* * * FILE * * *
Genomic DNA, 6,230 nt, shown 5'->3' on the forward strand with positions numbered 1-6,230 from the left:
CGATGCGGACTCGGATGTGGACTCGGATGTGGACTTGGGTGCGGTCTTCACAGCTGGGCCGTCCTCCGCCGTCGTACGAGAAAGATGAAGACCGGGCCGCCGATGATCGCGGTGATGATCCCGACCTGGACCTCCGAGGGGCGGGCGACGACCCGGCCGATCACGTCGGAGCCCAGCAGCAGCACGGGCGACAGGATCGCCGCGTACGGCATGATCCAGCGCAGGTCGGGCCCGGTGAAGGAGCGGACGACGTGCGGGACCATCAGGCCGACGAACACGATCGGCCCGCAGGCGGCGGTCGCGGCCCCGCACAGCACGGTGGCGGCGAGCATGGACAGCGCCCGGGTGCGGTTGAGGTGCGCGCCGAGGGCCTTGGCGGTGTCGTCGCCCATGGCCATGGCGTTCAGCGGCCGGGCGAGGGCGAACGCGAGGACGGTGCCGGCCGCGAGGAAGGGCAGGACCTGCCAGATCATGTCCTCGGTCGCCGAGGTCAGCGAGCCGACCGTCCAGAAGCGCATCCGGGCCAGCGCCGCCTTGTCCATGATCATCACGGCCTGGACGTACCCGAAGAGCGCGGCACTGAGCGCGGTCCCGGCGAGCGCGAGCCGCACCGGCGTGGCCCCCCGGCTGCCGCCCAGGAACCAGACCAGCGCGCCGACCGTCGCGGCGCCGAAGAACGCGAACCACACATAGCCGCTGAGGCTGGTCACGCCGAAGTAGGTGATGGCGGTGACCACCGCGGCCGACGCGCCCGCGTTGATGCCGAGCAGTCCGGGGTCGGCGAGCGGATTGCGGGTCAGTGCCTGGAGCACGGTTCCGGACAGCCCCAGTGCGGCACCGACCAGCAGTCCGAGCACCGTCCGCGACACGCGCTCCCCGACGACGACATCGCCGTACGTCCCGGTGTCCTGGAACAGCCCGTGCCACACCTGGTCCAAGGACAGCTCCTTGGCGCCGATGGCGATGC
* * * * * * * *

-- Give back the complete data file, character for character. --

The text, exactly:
Genomic DNA, 6,230 nt, shown 5'->3' on the forward strand with positions numbered 1-6,230 from the left:
CGATGCGGACTCGGATGTGGACTCGGATGTGGACTTGGGTGCGGTCTTCACAGCTGGGCCGTCCTCCGCCGTCGTACGAGAAAGATGAAGACCGGGCCGCCGATGATCGCGGTGATGATCCCGACCTGGACCTCCGAGGGGCGGGCGACGACCCGGCCGATCACGTCGGAGCCCAGCAGCAGCACGGGCGACAGGATCGCCGCGTACGGCATGATCCAGCGCAGGTCGGGCCCGGTGAAGGAGCGGACGACGTGCGGGACCATCAGGCCGACGAACACGATCGGCCCGCAGGCGGCGGTCGCGGCCCCGCACAGCACGGTGGCGGCGAGCATGGACAGCGCCCGGGTGCGGTTGAGGTGCGCGCCGAGGGCCTTGGCGGTGTCGTCGCCCATGGCCATGGCGTTCAGCGGCCGGGCGAGGGCGAACGCGAGGACGGTGCCGGCCGCGAGGAAGGGCAGGACCTGCCAGATCATGTCCTCGGTCGCCGAGGTCAGCGAGCCGACCGTCCAGAAGCGCATCCGGGCCAGCGCCGCCTTGTCCATGATCATCACGGCCTGGACGTACCCGAAGAGCGCGGCACTGAGCGCGGTCCCGGCGAGCGCGAGCCGCACCGGCGTGGCCCCCCGGCTGCCGCCCAGGAACCAGACCAGCGCGCCGACCGTCGCGGCGCCGAAGAACGCGAACCACACATAGCCGCTGAGGCTGGTCACGCCGAAGTAGGTGATGGCGGTGACCACCGCGGCCGACGCGCCCGCGTTGATGCCGAGCAGTCCGGGGTCGGCGAGCGGATTGCGGGTCAGTGCCTGGAGCACGGTTCCGGACAGCCCCAGTGCGGCACCGACCAGCAGTCCGAGCACCGTCCGCGACACGCGCTCCCCGACGACGACATCGCCGTACGTCCCGGTGTCCTGGAACAGCCCGTGCCACACCTGGTCCAAGGACAGCTCCTTGGCGCCGATGGCGATGC